Moral Behavior In Islam
By Ibn Hazm Al-Andalusee
Paperback 85 Pages
Publisher : Adam Publishers, New Delhi, India
About The Book
It is a pious duty for believers to teach the good and to practice it. Anyone who does both these things at once is doing two virtuous deeds to perfection. This book documents the wisdom derived from Qu'ran and Sunnah.
This book will benefit a person more than financial treasures and possessions of property, if he meditates upon it, and if God enables him to make good use of it. The intention is to remedy whatever is corrupt in our character, and to heal the sickness of our souls. It is presented with good intentions and blessings with a good heart.
- Chapter 1 : The Treatment to be given to Souls, and the Reform of Vicious Characters
- Chapter 2 : The Mind and Repose
- Chapter 3 : Knowledge
- Chapter 4 : Morals and Behaviour
- Chapter 5 : Friends, Close Friends, and the Exchange of Advice
- Chapter 6 : The Different Kinds of Love
- Chapter 7 : Different Kinds of Physical Beauty
- Chapter 8 : Practical Morality
- Chapter 9 : The Treatment of Corrupt Character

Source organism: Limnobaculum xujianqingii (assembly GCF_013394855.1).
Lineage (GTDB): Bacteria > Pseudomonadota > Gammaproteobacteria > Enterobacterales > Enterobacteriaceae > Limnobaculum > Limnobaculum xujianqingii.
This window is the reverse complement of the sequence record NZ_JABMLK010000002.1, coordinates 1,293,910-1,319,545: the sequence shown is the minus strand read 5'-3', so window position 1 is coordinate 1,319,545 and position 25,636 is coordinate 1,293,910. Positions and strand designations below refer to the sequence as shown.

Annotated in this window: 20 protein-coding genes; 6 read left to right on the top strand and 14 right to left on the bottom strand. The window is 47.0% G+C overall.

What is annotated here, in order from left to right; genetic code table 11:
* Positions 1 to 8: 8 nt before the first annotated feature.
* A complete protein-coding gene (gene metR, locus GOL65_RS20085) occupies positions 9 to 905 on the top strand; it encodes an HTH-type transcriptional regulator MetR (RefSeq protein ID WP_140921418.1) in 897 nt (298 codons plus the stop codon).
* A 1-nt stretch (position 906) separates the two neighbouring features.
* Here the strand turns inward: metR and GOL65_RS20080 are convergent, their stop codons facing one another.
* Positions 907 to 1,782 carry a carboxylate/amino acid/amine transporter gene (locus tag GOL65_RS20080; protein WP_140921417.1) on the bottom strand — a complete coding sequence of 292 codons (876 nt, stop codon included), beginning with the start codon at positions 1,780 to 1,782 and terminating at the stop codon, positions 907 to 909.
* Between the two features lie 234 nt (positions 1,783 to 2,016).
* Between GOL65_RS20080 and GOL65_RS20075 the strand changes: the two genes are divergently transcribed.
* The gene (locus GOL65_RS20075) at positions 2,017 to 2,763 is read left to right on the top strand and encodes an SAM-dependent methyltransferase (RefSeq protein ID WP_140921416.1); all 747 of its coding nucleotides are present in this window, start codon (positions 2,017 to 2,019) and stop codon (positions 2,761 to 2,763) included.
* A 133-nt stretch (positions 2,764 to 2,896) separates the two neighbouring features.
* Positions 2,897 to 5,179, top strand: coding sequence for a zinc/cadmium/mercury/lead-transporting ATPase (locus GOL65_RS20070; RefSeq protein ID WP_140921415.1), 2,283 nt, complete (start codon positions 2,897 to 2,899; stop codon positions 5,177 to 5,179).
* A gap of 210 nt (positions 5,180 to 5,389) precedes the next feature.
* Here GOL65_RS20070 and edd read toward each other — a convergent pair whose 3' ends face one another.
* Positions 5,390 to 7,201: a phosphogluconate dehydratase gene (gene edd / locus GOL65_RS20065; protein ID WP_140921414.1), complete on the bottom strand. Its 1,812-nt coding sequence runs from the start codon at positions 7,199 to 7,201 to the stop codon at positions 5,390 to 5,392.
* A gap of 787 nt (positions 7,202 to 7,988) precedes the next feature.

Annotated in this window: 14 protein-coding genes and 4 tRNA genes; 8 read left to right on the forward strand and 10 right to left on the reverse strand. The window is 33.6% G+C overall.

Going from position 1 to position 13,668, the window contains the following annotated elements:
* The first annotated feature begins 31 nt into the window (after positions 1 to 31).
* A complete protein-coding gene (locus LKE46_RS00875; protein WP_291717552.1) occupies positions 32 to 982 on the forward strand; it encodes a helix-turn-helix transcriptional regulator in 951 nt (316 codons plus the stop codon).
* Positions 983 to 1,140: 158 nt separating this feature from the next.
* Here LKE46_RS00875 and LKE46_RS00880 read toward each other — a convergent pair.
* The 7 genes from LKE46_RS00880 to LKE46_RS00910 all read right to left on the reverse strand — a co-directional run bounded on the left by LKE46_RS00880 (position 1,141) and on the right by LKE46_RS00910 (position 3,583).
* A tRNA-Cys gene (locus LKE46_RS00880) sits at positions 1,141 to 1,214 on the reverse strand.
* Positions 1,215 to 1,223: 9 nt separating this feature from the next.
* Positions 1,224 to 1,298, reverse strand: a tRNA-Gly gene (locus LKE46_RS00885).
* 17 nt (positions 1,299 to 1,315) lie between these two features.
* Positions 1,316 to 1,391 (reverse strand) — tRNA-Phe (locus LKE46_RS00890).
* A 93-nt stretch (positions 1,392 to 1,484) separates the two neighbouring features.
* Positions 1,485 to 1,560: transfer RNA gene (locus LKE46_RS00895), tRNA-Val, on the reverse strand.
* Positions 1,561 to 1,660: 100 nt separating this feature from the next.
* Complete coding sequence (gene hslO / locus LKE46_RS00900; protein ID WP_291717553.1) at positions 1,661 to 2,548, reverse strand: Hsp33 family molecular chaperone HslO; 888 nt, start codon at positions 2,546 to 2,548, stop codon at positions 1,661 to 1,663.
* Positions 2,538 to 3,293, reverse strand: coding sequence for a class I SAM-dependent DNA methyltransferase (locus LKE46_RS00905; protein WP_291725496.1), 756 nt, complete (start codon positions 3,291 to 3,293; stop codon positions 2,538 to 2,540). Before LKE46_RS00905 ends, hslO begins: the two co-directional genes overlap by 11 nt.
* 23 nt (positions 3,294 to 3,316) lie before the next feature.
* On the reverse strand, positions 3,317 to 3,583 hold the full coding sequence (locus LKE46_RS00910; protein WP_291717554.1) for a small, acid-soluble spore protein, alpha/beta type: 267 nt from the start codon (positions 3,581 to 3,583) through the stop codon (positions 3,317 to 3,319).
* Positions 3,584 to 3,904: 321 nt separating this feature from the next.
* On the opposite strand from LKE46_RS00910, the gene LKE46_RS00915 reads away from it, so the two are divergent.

- Chapter 10 : Curious Particularities of the Characteristics of the Soul
- Chapter 11 : A Man’s Desire to know, what you Should Tell Him and Not Tell Him, and How to be Praised and Renowned
- Chapter 12 : The Way to Attend Study-Sessions
About The Author
Ali ibn Ahmad ibn Sa'id ibn Hazm, Abu Muhammad al-Farisi al-Andalusi al-Qurtubi al-Yazidi (d. 465), praised by al-Dhahabi as 'the peerless imam, the Ocean of sciences and disciplines, the jurist, hadith master, scholar of kalam, man of letters, Zahiri minister, and prolific author.' He was born into a princely family of Cordova where his education first centered on Arabic poetry, philosophy, and kalam.
Ibn Hazm is well known for following the Zahiriyya (literalist) school devised originally by Dawud ibn al Isfahani (d.270 AH) and became it's founding father in it's developed form.
He was opposed by many scholars of his time in Cordoba and Valencia. Some of his books were publicly burned as a mark of punishment by the command of al-Mu'tamid ibn Abbas in Seville.
During the brief period he spend in Almeria he engaged in active debates with Jews and Christians, and was very much involved in the study of other religion.
However even his enemies and critics acknowledged that his learning was vast and deep.
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